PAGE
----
Prices fall as UK heatwave produces glut of soft fruit | Supermarkets
The UK heatwave has produced a glut in strawberry, cherry and blueberry harvests prompting a wave of discounts in stores and lower prices for British farmers.
Strawberry farmers said they were picking as much as 30% more fruit than usual, and blueberry growers at least 50% more this week as temperatures topped 40C on Tuesday in some parts of England. Yields are expected to be double that of the same week last year in the week ahead. Blackberry harvests are expected to be up 80% on the same time last year this week according to the British Berry Growers association.
English cherry harvests have also been brought forward by about a fortnight by the heat, catching out supermarkets who had ordered in cheaper fruit from Spain, Turkey and elsewhere to cover this week and causing a glut in stores.
Extreme hot weather across a large swathe of England on Monday and Tuesday prompted many shoppers to stay away from stores, adding to overstock.
Tesco said it was selling kilo boxes of cherries for £5 this week after agreeing to take surplus stock off British growers. Its usual 400g punnets sell at £3. Sainsbury’s has 800g punnets of strawberries for £3 this week and Morrisons is selling 650g for £2.69.
Strawberry grower Alastair Brooks, managing director of Langdon Manor Farm near Faversham in Kent, said: “It has been the most tremendous year for soft fruit with lots of sunshine.
“Strawberries and cherries have come forward quite quickly. It has been warm this week. Normally when there has been warm weather demand rises but this time it has been extremely warm and supply has outstripped demand.”
He said the warm nights had encouraged strawberries to ripen faster than usual making it difficult to keep up with picking, especially as workers had been on reduced hours on some days this week because of the extreme heat.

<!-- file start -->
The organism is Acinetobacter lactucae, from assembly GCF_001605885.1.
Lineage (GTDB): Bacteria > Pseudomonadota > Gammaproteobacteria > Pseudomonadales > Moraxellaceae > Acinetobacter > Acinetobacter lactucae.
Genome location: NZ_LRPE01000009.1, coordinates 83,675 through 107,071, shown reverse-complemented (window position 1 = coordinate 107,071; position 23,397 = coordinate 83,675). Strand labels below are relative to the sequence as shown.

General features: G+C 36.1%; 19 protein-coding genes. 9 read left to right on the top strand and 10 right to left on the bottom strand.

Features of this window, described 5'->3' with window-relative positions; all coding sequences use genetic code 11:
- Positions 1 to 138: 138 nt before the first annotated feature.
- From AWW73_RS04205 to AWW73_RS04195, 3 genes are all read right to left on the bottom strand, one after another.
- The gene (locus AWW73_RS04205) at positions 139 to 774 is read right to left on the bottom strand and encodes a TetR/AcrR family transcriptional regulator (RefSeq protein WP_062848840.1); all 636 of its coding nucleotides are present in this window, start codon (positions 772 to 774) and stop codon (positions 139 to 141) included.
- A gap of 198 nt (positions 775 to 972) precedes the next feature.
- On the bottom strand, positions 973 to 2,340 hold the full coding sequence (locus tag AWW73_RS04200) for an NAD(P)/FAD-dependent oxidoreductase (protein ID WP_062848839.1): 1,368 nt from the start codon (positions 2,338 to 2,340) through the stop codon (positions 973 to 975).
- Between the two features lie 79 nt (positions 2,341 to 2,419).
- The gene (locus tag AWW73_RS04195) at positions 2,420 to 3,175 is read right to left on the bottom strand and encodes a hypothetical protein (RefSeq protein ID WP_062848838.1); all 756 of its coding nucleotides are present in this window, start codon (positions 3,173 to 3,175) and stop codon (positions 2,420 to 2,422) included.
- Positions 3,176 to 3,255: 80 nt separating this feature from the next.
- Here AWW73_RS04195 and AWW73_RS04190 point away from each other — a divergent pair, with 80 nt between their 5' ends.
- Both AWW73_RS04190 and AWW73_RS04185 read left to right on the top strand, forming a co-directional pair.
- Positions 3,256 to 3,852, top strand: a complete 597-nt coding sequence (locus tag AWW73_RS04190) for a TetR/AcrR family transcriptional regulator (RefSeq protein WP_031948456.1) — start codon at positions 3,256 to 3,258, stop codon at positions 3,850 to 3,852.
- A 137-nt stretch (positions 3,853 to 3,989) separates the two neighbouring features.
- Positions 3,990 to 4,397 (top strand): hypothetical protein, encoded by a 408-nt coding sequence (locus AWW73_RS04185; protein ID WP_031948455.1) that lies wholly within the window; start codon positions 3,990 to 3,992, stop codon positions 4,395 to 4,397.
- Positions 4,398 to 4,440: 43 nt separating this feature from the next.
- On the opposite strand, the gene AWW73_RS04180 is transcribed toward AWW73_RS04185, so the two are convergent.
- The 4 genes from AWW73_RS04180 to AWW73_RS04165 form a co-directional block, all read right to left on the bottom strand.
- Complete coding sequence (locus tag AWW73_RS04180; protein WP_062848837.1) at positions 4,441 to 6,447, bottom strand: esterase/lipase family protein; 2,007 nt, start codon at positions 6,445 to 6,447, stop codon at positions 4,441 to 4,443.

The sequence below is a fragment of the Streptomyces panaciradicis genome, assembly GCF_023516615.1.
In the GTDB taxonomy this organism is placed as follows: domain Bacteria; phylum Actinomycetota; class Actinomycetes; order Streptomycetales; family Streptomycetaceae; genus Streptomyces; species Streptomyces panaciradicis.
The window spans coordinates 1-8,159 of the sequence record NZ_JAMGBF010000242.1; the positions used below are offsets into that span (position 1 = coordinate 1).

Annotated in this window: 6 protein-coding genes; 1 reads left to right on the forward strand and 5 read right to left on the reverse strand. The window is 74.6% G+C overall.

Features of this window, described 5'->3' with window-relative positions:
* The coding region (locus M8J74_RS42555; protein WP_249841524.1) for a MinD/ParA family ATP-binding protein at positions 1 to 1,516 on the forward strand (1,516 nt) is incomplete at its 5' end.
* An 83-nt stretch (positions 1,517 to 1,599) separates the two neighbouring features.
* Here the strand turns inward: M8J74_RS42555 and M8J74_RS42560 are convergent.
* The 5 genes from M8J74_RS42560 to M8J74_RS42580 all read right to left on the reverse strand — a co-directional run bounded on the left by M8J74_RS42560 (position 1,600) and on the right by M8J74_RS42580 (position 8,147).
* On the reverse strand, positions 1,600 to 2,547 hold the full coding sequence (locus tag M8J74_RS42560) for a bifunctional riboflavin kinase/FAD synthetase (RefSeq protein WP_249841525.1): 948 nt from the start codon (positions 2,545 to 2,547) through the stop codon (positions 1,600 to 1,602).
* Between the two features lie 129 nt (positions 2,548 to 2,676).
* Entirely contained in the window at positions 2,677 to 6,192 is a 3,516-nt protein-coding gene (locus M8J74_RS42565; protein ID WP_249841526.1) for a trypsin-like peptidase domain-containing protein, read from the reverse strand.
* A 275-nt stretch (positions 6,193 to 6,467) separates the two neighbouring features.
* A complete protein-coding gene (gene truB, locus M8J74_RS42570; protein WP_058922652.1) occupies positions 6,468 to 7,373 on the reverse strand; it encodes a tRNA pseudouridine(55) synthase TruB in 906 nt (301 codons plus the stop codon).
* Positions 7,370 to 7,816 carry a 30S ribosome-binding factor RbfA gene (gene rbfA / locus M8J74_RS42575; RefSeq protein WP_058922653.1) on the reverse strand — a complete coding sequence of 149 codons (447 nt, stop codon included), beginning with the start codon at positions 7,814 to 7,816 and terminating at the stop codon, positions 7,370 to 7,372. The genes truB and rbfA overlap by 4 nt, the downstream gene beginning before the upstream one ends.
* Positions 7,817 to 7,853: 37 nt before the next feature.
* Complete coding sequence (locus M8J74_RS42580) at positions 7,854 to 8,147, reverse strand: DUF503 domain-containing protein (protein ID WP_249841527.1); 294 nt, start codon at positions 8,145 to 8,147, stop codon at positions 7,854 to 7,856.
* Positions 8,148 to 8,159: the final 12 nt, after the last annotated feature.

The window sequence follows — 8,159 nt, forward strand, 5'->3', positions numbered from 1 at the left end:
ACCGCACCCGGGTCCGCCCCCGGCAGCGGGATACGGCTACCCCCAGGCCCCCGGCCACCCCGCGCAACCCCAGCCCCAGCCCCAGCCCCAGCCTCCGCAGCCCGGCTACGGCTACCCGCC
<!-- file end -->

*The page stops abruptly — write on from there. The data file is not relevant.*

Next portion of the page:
Harry Hall, managing partner of Hall Hunter Partnership which grows strawberries, blueberries, blackberries and raspberries on farms in Berkshire and Surrey, said: “It has been the definition of extreme. Last year we had the coldest April on record, this year it is the hottest July. You have got to be so resilient and robust to keep things going like never before,” he said. “The weather is definitely getting more extreme and you have to be ready for anything.”
He said the group’s farms were picking between 40 tonnes and 50 tonnes of blueberries a day, when they would usually be picking between 25 tonnes and 30 tonnes a day at this time of year.
His teams were also harvesting up to 350 tonnes of strawberries this week, up from an average 250 tonnes. “It has put a lot of pressure on picking and packing,” he said, with extra shifts added so that the pack house is now working 24 hours a day.
He said many supermarkets had switched to selling larger than usual 1kg or 650g punnets, up from the usual 400g, to clear the stock.
Cherry farmers said the glut in fruit meant lower prices for their crops as the earlier harvest had meant they were competing with cheap imports at a time when costs, including energy and fuel prices and workers’ wages, had all gone up.
One cherry farmer said: “We have had a good growing season but there have been a huge amount of imports from Spain and that normally doesn’t affect us.”
Simon Wells, a cherry grower based in Herefordshire, who harvests later than growers in Kent and the Midlands, said: “There was a huge volume coming off English farms as we had cheap imports from Spain and Bulgaria.” He said supermarkets were not paying more for cherries despite a surge in costs because of more competition from imports.
“A lot of deals were done nine months or a year ago and there is a plan at that fixed price and that doesn’t help us in an inflationary environment,” he said.